Microsoft Reveals Email Breach, Says Hackers Accessed User Data

Microsoft Reveals Email Breach, Says Hackers Accessed User Data

Microsoft Reveals Email Breach, Says Hackers Accessed User Data

"This unauthorized access could have allowed unauthorized parties to access and/or view information related to your email account (such as your e-mail address, folder names, the subject lines of e-mails, and the names of other e-mail addresses you communicate with), but not the content of any e-mails or attachments", Microsoft said in the email sent to customers.

The unauthorized access was recorded between January 1, 2019 and March 28, 2019, Microsoft says, but the company hasn't provided any specifics as to how the hackers managed to compromise the credentials of the support agent.

Microsoft says that a "limited subset" of consumer account where affected, and the hackers have now been stopped.

Though users' email login information was not compromised by the security breach, Microsoft is still recommending that its users reset their email passwords. As part of maintaining this trust and commitment to you, we are informing you of a recent event that affected your Microsoft-managed email account.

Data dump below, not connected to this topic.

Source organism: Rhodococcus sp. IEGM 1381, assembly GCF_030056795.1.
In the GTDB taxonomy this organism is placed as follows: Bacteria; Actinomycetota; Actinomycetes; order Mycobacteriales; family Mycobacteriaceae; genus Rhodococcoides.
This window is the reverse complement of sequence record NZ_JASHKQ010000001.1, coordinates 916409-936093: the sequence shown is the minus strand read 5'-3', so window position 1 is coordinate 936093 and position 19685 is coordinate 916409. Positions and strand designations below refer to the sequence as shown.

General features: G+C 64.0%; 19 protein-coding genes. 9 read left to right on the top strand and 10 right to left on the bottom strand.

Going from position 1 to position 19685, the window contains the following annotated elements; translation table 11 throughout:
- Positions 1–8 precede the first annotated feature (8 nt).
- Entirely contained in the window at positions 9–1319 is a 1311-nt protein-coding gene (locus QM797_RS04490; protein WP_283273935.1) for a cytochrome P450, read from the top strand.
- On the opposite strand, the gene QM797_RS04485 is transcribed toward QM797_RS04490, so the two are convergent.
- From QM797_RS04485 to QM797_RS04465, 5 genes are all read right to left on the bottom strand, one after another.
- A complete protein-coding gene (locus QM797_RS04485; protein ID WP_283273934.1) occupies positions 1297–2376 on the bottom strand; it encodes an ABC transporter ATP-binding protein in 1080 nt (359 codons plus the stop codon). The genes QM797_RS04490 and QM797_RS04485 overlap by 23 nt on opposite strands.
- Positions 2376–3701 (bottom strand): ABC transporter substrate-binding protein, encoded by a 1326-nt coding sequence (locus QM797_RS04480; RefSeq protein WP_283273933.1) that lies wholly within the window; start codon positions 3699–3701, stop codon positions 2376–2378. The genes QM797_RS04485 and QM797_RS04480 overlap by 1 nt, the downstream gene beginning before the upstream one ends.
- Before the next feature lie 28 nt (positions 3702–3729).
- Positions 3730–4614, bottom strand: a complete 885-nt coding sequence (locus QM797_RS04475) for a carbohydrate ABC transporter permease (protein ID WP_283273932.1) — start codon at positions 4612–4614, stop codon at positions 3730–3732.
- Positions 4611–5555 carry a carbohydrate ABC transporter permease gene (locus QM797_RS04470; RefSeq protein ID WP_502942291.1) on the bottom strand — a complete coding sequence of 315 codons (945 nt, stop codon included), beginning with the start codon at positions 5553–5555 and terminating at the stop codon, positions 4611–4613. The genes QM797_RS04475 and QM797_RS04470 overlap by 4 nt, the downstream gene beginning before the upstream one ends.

The company assured its users that it has immediately disabled the compromised credentials to prevent their use for any further unauthorised access.

Microsoft has offered contact information for its data protection officer to help possible hacking victims to better protect their email accounts.

An email sent out to affected users stated that intruders were possibly able to see a user's email address, the email addresses of those a user corresponded with, email subject lines, and folder names the user had set up, but not the actual email contents or any passwords. As a result, you may receive phishing emails or other spam mails.

In an email notification to some affected users on Saturday, Microsoft said it became aware of an issue involving unauthorised access to some customers' web-based email accounts by cybercriminals.

ZDNet understands that the incident only affected a small number of Microsoft Outlook users and that Microsoft has also increased detection and monitoring for the affected accounts, just to be sure there's no unauthorized access for those accounts.

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